Schneider Neutral Density (ND) 0.3 Filter (4 x 5.65")
- Weekly $36.00
- Weekend $18.00
For longer periods,please contact us at email@example.com
Rental Rate Day Charge Schedule
- 1 Day Rental = 1 Day Charge
- 1 to 3 Day Rental = Charge for each day (3 Day Charge)
- 3 to 7 Day Rental = 3 Day Charge
- Weekend (Saturday / Sunday) = 1.5 Day Charge
- Month Rental (28 Days) = 10 Day Charge
Equipment Pick Up and Drop Off Times
Equipment pick up – Equipment will be ready the day before the rental date between 4pm and 6pm (Monday to Friday) or at the time of opening the day of the rental (8am)
Equipment Return – Equipment must be returned between 8am and 10am the day following the rental date (Monday to Friday) or the Monday following a weekend.
If pick up or drop off times are outside of these hours them additional charges may apply.
Insurance- All equipment rentals require a Certificate of Insurance or Deposit before any item can leave Fusion Cine. Get covered using our Fusion Cine Insurance Program
Please note that we rent equipment across Canada, but currently only facilitate rentals out of our Vancouver location, so rentals outside of this area may require additional shipping time.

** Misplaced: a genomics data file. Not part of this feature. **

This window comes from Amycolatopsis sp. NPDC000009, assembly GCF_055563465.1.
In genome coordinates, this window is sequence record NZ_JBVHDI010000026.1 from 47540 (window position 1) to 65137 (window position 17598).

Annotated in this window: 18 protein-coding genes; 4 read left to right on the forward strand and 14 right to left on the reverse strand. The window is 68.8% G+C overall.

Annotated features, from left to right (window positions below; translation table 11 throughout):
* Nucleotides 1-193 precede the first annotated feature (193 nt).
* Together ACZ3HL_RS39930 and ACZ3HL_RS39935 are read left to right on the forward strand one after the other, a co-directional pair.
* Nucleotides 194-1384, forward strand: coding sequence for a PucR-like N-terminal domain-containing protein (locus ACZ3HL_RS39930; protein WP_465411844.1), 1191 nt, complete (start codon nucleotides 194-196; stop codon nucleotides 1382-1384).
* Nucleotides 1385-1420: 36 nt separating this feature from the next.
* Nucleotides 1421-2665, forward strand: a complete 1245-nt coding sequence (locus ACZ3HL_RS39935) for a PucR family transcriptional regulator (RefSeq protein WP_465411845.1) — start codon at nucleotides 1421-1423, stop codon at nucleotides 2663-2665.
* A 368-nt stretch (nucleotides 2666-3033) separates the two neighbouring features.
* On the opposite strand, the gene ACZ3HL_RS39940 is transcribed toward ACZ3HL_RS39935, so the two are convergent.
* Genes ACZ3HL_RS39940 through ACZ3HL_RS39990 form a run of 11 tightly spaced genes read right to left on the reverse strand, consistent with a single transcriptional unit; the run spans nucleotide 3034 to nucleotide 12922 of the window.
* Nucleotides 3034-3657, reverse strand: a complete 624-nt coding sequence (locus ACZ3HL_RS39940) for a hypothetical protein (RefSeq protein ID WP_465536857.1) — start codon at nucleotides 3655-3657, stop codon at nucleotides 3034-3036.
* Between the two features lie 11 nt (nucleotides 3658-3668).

The Schneider Neutral Density (ND) 0.3 Filter (4 x 5.65") has several uses and offers the possibility to achieve otherwise unachievable results. They enable the shooter to adjust exposure without affecting color balance. ND filters appear gray and reduce the amount of light reaching the film.
Determining which neutral density filter yields ideal results for any given lighting situation takes knowledge, experience and a collection of such filters. Speaking generally, the 2-stop value (ND 0.6) effectively compensates average situations.
Neutral Density Filters Have Four Main Uses
- To enable slow shutter speeds to be used, especially with high speed films, to record movement in subjects such as waterfalls, clouds, or cars
- To decrease depth of field by allowing wider apertures to be used, which helps separate subjects from their background
- To decrease the effective ISO of high speed film (above ISO 400) and allow it to be used outdoors in bright situations
- To allow cine and video cameras (which have fixed shutter speeds) to film subjects such as snow, sand or other bright scenes which could cause overexposure